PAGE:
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“Love is something that happens in spite of life, Oacie, it crawls all over you like shivers and goose bumps, it makes you ache and feel powerful all at the same time, it whispers that you don’t want to give up on someone, that you’re willing to see the amazing in them even if they don’t see it themselves. It’s a bridge to the place you know you want to be, and you’ll do anything to get there.” This guy is really sincere, and full of crap. He hasn’t a clue what it’s like to see death in every door. Love is a verb he can’t get enough of, and he could see me closing up with his rhetoric. “Oacie, I’m sorry I got started on this. I’m desperate, desperate and mad at myself. I have a wife and family back home who cannot figure out why I’m here, a practice that is thriving and I don’t care, and if we tiptoe around the past, churning out arguments that center on why I don’t know what it’s like to hate someone, then we’re going to spin around and go nowhere. You’ve probably figured out that I’m the biggest chicken of all, but we need to agree that I can ask you questions. You have to let me talk crap so I can start putting the pieces of my world back together.” I could see he was hoping his epistle might have worked. So I shut him down just so he knew he wasn’t winning, at least not today. “Steve, my love is reserved for Ray and no one else. If you can’t listen with that in mind, you can go back to your doggie doctor business, and leave me alone.” I would have gotten up then, and walked away like I always did. But the battle would have continued to rage inside me, and staying angry wasn’t going to change anything. I had learned that much. The fact that Steve returned today, with glass and secrets and time between us was another reason I felt that he had some humanity in him, and that he might actually believe in me. It was time to test the waters even further.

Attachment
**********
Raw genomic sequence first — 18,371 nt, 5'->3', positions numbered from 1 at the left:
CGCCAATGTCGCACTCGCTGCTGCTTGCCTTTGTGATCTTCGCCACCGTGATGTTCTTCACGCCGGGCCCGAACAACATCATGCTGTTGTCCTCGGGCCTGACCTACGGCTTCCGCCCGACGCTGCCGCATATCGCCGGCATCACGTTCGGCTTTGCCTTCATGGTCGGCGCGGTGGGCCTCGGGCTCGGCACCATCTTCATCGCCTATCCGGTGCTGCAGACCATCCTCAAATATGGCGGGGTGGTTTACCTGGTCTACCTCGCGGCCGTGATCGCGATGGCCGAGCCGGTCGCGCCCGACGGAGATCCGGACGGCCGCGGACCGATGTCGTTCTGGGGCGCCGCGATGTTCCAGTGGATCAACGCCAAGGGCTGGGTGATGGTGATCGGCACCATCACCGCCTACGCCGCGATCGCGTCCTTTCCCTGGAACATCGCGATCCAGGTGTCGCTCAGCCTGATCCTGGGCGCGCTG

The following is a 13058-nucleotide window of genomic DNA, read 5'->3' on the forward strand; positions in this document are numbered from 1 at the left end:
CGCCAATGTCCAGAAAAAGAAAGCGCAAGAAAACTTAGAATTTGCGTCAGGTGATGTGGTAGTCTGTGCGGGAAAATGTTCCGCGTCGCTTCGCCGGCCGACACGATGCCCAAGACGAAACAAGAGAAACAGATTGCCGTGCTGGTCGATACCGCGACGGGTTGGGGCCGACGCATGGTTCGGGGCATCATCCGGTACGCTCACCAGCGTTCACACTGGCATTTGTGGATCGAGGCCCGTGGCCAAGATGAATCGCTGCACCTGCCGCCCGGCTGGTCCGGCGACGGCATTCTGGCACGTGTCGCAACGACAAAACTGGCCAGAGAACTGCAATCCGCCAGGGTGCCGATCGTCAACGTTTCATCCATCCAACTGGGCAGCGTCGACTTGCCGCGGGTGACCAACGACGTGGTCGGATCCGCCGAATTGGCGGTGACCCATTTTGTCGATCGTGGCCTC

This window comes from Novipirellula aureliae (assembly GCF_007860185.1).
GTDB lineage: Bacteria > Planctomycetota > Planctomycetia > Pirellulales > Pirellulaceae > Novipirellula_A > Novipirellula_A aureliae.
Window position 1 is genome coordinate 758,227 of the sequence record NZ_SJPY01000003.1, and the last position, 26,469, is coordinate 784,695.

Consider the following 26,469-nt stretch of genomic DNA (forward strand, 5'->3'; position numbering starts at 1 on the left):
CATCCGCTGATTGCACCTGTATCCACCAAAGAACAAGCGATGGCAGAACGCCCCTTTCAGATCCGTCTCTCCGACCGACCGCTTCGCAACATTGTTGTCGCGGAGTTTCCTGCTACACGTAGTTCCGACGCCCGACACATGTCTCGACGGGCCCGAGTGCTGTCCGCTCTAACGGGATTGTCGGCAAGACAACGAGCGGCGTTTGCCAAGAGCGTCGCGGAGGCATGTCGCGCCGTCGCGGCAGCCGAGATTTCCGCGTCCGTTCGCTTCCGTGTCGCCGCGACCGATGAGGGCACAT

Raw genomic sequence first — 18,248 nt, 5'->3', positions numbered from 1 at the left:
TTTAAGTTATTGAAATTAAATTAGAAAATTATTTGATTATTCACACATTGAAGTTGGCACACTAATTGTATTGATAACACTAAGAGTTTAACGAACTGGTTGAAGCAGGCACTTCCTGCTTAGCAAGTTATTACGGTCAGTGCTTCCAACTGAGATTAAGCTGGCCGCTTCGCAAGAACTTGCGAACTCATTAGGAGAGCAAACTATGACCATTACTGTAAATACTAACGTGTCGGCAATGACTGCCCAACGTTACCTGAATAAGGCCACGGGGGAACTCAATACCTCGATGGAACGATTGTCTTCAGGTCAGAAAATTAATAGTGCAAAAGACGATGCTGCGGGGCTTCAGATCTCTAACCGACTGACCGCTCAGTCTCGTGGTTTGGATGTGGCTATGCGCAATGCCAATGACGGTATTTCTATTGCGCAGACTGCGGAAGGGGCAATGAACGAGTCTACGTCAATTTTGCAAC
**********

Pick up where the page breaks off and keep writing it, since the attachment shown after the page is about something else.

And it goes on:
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“Did Ida tell you who she was, who we were?” I knew she would and had; in fact I sent him there to hear it bluntly from her, and changing the subject, again, was the perfect way out of this mess. “Yes, Oacie, she told me. I know all about it. I know that you killed a man all by yourself and I think I understand why.” He was looking right at me. “You don’t Steve. You think you do, but you don’t.” “Then I will ask you again, Oacie,” He shared in slow, thoughtful, deliberate tones. “Will you keep telling me about you, and Raynell, and everything that brought the two of us to this moment?” I could feel my hands start to shake, and the cigarette, which had long burned beyond the tobacco, snuffed out for lack of fuel or encouragement, fell from my fingers to the floor, and the words…the words came tumbling out. “When you wake up each day, Steve, you have endless choices that you take for granted. Choices that accumulate and shape a growing numbness you develop to wonderful things that appear ordinary but aren’t. And slowly, almost beyond your control, you stop seeing all the little things. All of these miracles are replaced with worry and regret. Then a war begins to rage inside and you find yourself saying that you don’t have any choices; that you’re trapped by a job, or a debt, or being ugly and poor. You’ve talked yourself into thinking that when you awake each day, you have been robbed of the ability to choose. But the truth is, you’ve forgotten how to.” “I understand, Oacie. I see it in the eyes of everyone here. But to tell the truth, think you’ve forgotten that you can still choose, too.” I should have been mad. I should have walked away. But instead I wanted to reach through the glass and actually hug him. But I couldn’t, and that was the reminder that we were different, and he still didn’t understand.

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Suddenly, the guard in the corner started for the door, reacting to the fact that there had been silence between us for a good sixty seconds. When she moved I put my hand up, and I said quietly, even deliberately, “Excuse me, I think we still have more time. Steve’s not done and neither am I.” And we talked the afternoon away.

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Chapter Seven – Revolution